We nearly made it. Crashing after the adrenalin-rush of RSA week, intel seemed to be drying up. Justin Bieber’s Twitter getting hacked was almost the most significant event in InfoSec risk this week. Almost. But careful examination of this week’s bulletins from Microsoft popped that bubble. There have been surprise attacks using another previously unreported vulnerability in Internet Explorer. This is other than the one (CVE-2013-0322) announced in the February Security Advisory about targeted attacks on IE 9 and 10. CVE-2013-0324 is the new attack. Symantec has a little more information including they believe it was used in a watering hole attack and the exploit works on IE 8. Arbor, AlienVault and McAfee all updated our intelligence on point of sale malware and attacks. In the body of last week’s intelligence summary we included Trend Micro’s report of the “Siesta Campaign,” and this week, Mandiant/FireEye expanded our collections and probably connected it to the infamous APT1 actor.
Good news, defenders! Microsoft announced it will patch the Internet Explorer zero-day currently being targeted in a limited number of attacks as part of March’s Patch Tuesday. The update will be released alongside four other bulletins that will plug holes in Silverlight and Windows. Bad news if you’re a customer of Flexcoin and/or Poloniex. Both companies admitted to suffering breaches that saw hackers walk off with $600,000 and $50,000 respectively. BitStamp also copped to a breach but claimed the only thing compromised was its customer mailing list. Brian Krebs continued his coverage of retailer breaches by reporting on separate incidents involving the Smucker’s online store, Sally Beauty Supply and Chicago taxicabs. Researchers from Team Cymru published a report on a massive campaign being waged by hackers to compromise home routers and alter their DNS settings. Team Cymru suspects this attack impacts at least 300,000 systems throughout Europe and Asia. Your chuckle of the week comes via AnonGhost, which defaced a site belonging to UK-based Yorkshire Bank. It turns out the defaced site isn’t operated by Yorkshire Bank at all and is likely a phishing page to lure unsuspecting bank customers. Looks like AnonGhost can add brand monitoring to its resume.
This week, we collected intelligence from IntelCrawler of mobile malware targeting Middle Eastern bank clients. Also targeting the Middle East, from Symantec and Fidelis respectively, a new Java RAT and SSTEAM targeted attacks on energy and government sectors. Symantec also reported malware exploiting the most recent vulnerability in IE 10 has evolved from targeted to widespread attacks. For situational awareness, the cream of the reports released this week include: FireEye’s 2014 Annual, Dell SecureWorks Cryptocurrency-stealing Malware Landscape, both Kaspersky’s and Symantec’s reports on Mobile Malware and BAE/Detica’s “Business and the Cyber Threat: The rise of Digital Criminality.” Apple has been excoriated in tech media and the security blogosphere overa bug in the SSL implementation in both iPhones and Macs. Our colleague Bruce Schneier is perhaps the most high-profile security expert to ponder whether the NSA is responsible. For a bug. Also tickling the hype-meter: the “Chameleon” Wi-Fi access point virus. The one made public in a university research paper published last October; the one that is not, and never has been in the wild; the one that only affects access points with security settings essentially turned off and not the way they almost always come out of the box.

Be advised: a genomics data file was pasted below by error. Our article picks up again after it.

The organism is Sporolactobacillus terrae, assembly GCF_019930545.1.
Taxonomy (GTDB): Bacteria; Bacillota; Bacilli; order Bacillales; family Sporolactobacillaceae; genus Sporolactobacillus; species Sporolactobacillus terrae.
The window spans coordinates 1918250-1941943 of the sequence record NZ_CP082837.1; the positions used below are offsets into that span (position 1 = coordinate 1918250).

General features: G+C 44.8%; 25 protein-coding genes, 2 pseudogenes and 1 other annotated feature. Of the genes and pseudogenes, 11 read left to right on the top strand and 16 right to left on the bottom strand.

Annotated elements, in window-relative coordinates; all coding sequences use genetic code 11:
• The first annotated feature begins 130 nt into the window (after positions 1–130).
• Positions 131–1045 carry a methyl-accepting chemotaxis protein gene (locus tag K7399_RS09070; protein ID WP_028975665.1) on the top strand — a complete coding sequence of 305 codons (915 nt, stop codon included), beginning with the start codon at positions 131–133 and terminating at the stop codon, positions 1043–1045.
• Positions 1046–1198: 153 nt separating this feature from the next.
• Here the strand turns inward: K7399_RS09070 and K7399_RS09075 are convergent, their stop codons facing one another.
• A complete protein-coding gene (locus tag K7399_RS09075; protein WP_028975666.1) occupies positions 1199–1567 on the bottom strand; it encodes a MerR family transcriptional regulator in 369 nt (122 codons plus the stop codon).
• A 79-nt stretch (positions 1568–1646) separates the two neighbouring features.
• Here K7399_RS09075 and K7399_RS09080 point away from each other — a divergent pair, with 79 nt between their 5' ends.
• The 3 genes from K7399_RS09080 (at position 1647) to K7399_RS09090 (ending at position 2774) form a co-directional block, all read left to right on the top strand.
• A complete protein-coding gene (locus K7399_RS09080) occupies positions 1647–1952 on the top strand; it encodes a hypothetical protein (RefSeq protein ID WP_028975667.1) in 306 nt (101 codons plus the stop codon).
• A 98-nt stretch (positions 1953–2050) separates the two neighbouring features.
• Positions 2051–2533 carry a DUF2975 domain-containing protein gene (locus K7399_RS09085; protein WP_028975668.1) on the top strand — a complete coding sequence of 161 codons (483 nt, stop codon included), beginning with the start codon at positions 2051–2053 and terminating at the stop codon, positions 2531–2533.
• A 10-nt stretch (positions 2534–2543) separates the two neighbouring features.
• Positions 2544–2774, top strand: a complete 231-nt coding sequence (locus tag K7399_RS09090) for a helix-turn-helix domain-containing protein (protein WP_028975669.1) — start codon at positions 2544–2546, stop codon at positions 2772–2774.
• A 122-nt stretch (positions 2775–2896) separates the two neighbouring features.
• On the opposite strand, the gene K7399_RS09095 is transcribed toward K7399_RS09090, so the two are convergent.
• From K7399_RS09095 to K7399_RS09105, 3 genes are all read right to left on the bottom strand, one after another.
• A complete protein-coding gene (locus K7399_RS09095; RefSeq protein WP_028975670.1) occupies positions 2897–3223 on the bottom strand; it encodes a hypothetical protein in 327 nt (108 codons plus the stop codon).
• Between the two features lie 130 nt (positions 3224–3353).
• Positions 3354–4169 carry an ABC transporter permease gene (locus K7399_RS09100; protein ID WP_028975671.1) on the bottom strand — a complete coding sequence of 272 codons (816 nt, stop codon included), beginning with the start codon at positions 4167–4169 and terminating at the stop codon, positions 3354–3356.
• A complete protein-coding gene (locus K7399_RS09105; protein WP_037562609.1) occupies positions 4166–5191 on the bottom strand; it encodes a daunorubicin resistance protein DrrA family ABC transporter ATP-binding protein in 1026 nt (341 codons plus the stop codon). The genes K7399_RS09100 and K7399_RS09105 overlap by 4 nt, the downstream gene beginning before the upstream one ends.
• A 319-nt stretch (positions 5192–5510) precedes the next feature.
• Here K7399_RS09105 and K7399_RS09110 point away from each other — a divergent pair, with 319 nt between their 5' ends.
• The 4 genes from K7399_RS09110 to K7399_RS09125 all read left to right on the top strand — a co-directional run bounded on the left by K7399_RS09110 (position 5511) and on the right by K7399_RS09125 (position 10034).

Last week it was a zero-day attacks using a vulnerability in Internet Explorer (CVE-2014-0322) that was making headlines. This week it’s a new vulnerability in Flash Player that’s getting all the attention. Researchers from FireEye discovered a strategic web compromise of two non-profit organization’s websites being used to exploit this new vulnerability in Flash Player (CVE-2014-0502). Luckily Adobe is already pushing a patch to plug this hole. As for the Internet Explorer vulnerability from last week, Microsoft finally issued a security advisory confirming IE 9 and 10 are affected and providing a temporary fix-it. No word yet on when a permanent patch will be made available. Noteworthy vulnerabilities and targeted attacks weren’t the only things grabbing headlines this week. The University of Maryland announced it got popped for data on 300,000 people, Kickstarter reported hackers stole e-mail addresses and encrypted passwords belonging to its users and Bank of the West notified former career prospects that attackers may have stolen their personal information. After getting pwned by the Syrian Electronic Army last week Forbes decided to publish an after-action report on what went wrong. Kudos to Forbes for its transparency; the RISK Team hopes this trend continues in the future.